Emerging Markets Guru Mobius Says He Might Buy Brazil Assets If Lula Wins

If the election goes well and Lula gets in, then we probably will look to add some of our holdings,” said the veteran investor

Mobius is concerned that incumbent President Jair Bolsonaro might contest the result in the sort of controversy that saw protesters storm the US Capitol on Jan. 6 last year.
By Maria Elena Vizcaino and Vinícius Andrade
September 14, 2022 | 05:40 PM
Reading time: 1 min.

Bloomberg — The veteran emerging-market investor Mark Mobius is poised to put more money to work in Brazil should leftist leader Luiz Inacio Lula da Silva win the presidential election next month and take office in a peaceful transition.

It’s the latter of those two points that is the big question, because while Lula is well ahead in the polls, Mobius is concerned that incumbent President Jair Bolsonaro might contest the result in the sort of controversy that saw protesters storm the US Capitol on Jan. 6 last year.

And while traders say that isn’t in their base-case scenario, Mobius said in an interview that it’s enough of a tail risk to prevent him from boosting his current Brazilian exposure, which remained relatively unchanged in the past months. Bolsonaro, who has questioned Brazil’s computer-based vote counting system as former US President Donald Trump did, has pledged to accept the results “as long as the elections are clean.”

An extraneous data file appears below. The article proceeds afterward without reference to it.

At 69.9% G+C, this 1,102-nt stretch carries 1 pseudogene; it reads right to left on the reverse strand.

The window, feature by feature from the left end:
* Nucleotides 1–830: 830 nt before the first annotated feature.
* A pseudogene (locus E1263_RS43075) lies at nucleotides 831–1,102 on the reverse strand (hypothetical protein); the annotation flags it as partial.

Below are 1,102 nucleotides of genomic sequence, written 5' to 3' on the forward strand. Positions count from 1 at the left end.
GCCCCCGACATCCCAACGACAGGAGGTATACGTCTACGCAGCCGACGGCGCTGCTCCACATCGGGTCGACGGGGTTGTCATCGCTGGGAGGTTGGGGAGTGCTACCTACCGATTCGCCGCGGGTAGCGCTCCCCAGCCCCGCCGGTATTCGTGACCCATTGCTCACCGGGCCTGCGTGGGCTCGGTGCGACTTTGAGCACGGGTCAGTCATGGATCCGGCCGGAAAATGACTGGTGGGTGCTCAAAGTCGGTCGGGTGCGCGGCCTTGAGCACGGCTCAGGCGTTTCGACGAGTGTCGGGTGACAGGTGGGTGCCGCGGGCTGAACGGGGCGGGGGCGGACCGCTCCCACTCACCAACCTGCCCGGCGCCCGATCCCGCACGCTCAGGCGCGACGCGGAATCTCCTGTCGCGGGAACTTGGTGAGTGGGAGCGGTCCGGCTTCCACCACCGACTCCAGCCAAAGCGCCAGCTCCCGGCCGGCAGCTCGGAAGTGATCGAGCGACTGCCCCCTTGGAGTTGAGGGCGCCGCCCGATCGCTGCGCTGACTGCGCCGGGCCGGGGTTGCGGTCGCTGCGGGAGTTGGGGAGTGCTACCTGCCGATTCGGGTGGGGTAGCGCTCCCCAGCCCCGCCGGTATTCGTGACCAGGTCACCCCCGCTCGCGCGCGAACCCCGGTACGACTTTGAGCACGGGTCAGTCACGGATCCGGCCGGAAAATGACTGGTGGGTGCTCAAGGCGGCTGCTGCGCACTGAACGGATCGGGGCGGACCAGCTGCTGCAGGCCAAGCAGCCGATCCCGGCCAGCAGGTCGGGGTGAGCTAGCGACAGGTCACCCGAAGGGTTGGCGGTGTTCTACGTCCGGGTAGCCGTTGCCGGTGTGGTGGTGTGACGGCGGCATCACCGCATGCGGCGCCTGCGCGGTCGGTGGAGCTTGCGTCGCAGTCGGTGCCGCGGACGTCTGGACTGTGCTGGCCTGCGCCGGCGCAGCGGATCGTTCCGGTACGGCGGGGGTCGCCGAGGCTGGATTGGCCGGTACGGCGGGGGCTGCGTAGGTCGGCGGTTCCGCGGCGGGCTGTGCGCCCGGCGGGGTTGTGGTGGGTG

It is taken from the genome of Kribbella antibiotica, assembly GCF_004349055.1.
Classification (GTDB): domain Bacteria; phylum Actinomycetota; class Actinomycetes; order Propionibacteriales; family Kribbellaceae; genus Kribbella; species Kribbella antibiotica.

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The South American nation's stocks have defied the global equities rout this yeardfd

“If election goes well and Lula gets in, then we probably will look to add some of our holdings,” said Mobius, 86, who left Franklin Templeton Investments in 2018 to set up Mobius Capital Partners. “It’s not because of Lula only, but because there’s a stable transition of power and that’ll be good news.”

Local stocks might benefit from a potential peak in Brazil’s monetary tightening cycle and the fact that the nation is well positioned to gain from global supply-chain disruptions, according to Mobius. Even after the year-to-date rebound, the Ibovespa index is selling at about 6.5 times forward earnings, versus its 10-year historical average of 11.5 times, Bloomberg data show.

Brazil “is isolated from those problems in Europe” and “has a lot of the resources that people want,” said Mobius, adding that Lula is likely to foster consumer spending.

In the run-up to the vote, Mobius has been favoring software companies amid strong demand for their product, with Totvs SA being a top pick.

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“The key, of course, will be the size of spending and how far he goes, but let’s remember the government can spend as long as the country is growing and productivity is going up,” he said. “That should not be a big issue if they’re able to continue to grow the country, and also if there’s good employment.”

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